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PERC 2010 Abstract Detail Page

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Abstract Title: Can Spatial Skills Training Improve Achievement in Introductory Mechanics?
Abstract: Although frequently neglected in traditional K–16 instruction, 3-D spatial skills are critical to success in science and engineering fields, especially physics. We investigated whether formal spatial skills training can improve achievement in an undergraduate calculus-based mechanics course. Participants (28 female, 49 male) were randomly assigned to either a training group that completed six two-hour spatial training sessions, or a control group that did not. The training group consistently outperformed the control group on the course's exams\quizzes with an effect size of d = 0.38 for the examination composite score. However, the groups did not differ on a Force Concept Inventory (FCI) post-test. Nevertheless, common measures of spatial skills predicted students' normalized FCI gains independent of FCI pre-test scores. These results illustrate that developing spatial skills is an important goal of physics instruction, and that improving these skills can improve problem-solving (although not necessarily conceptual understanding) in introductory mechanics.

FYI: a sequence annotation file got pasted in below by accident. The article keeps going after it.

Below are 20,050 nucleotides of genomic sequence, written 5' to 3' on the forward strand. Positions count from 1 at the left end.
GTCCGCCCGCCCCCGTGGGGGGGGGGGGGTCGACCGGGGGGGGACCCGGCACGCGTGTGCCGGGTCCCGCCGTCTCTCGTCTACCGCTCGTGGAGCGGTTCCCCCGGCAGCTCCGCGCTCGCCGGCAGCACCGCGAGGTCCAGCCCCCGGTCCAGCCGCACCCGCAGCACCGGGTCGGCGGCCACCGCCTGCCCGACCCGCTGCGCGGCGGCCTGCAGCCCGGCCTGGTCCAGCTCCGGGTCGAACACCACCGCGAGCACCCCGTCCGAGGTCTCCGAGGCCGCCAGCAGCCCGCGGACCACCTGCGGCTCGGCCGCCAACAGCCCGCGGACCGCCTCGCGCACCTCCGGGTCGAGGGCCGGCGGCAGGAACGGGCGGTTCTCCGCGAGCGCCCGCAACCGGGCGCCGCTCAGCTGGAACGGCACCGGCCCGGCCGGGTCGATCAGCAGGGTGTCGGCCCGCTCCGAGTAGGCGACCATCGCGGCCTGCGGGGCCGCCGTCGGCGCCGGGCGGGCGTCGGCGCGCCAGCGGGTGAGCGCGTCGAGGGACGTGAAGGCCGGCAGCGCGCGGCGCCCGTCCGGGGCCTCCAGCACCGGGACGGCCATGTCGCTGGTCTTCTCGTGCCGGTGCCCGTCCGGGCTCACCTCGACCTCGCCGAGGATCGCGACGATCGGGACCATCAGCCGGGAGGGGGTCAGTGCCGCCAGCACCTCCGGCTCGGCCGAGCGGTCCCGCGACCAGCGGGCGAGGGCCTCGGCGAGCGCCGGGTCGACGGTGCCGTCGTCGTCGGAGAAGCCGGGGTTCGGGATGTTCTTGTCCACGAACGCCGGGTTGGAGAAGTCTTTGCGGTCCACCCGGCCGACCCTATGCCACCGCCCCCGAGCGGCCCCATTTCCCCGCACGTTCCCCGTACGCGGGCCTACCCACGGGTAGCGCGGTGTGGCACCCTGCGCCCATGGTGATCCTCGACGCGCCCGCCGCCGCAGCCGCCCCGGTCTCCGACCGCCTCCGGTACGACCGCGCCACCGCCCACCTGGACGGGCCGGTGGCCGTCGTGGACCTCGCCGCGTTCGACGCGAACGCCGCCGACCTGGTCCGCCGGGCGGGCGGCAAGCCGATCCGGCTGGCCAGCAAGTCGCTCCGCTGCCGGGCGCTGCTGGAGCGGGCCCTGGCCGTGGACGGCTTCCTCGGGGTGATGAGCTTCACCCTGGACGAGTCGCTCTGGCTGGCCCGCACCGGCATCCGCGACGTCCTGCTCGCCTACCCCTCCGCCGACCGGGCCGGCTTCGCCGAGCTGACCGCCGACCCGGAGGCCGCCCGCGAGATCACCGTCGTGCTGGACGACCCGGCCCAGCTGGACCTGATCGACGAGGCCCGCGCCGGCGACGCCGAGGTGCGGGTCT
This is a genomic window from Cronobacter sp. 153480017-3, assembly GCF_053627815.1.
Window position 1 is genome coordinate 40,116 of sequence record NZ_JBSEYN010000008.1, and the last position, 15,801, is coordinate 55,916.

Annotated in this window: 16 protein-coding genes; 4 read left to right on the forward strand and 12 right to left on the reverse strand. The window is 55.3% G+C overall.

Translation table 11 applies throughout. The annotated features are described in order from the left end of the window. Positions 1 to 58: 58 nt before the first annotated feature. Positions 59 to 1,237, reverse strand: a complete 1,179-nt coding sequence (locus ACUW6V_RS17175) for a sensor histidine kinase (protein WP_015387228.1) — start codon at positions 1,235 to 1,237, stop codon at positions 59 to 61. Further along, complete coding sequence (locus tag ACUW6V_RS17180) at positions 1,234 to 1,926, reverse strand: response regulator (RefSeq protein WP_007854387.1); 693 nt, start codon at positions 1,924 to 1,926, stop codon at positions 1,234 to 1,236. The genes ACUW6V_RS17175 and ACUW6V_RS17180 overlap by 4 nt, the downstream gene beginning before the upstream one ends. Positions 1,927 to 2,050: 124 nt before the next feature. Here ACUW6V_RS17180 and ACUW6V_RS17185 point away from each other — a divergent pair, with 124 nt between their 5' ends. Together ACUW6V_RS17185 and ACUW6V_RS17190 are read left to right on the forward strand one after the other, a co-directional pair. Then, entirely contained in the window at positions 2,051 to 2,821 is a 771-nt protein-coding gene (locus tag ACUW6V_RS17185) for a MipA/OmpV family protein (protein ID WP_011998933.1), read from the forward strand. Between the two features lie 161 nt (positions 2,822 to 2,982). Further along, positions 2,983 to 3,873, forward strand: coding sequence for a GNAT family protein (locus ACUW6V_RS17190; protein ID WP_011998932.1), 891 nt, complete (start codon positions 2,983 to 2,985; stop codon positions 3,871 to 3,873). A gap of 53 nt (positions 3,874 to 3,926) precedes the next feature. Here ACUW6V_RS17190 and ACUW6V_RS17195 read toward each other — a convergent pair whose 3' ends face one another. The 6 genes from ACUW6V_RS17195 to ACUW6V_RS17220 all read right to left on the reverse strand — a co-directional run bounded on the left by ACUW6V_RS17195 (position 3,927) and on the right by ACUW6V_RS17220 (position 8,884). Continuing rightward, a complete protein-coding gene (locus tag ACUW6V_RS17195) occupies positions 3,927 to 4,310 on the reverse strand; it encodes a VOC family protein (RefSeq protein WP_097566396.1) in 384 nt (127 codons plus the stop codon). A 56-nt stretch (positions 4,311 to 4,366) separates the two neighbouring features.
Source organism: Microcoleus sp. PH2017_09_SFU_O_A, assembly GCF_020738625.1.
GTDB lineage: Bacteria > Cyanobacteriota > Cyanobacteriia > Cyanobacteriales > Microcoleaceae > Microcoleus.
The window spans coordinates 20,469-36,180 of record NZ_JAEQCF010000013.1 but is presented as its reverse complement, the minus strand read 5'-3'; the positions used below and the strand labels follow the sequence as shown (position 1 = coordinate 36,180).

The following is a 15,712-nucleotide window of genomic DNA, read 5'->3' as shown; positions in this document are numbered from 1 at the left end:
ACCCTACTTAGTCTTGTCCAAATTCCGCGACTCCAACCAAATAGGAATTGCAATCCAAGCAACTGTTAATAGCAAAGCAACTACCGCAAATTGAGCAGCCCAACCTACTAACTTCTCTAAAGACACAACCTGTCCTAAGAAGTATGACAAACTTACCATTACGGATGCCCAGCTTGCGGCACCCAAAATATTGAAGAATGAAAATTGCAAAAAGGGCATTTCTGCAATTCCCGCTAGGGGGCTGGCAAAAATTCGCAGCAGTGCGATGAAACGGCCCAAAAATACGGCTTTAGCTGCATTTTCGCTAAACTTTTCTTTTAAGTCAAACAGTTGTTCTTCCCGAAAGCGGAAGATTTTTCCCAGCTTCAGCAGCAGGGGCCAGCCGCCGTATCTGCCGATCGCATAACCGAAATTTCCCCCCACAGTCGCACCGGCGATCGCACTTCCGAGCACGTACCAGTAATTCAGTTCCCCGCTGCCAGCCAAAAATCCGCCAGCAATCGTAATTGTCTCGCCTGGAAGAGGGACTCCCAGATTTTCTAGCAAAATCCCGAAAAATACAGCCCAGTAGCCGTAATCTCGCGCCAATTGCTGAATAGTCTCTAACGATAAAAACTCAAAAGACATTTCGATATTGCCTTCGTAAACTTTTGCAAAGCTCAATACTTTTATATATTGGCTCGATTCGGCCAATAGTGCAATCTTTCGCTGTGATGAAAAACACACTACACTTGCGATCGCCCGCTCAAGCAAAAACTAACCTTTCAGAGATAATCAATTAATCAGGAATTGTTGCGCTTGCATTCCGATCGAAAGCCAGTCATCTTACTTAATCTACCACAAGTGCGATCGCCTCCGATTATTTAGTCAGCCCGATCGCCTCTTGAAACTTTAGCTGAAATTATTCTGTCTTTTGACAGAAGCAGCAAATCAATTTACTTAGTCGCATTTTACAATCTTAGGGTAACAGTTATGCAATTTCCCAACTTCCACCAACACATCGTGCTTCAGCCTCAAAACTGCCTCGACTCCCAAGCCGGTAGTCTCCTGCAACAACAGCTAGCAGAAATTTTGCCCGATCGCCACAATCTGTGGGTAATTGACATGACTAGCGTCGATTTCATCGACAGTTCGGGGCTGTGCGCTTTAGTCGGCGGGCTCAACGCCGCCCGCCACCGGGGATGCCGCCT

Abstract Type: Contributed Poster

Author/Organizer Information

Primary Contact: David I. Miller
Harvey Mudd College
Claremont, CA 91711
Phone: 2064915537
Co-Author(s)
and Co-Presenter(s)
Diane F. Halpern, Claremont McKenna College
Peter N. Saeta, Harvey Mudd College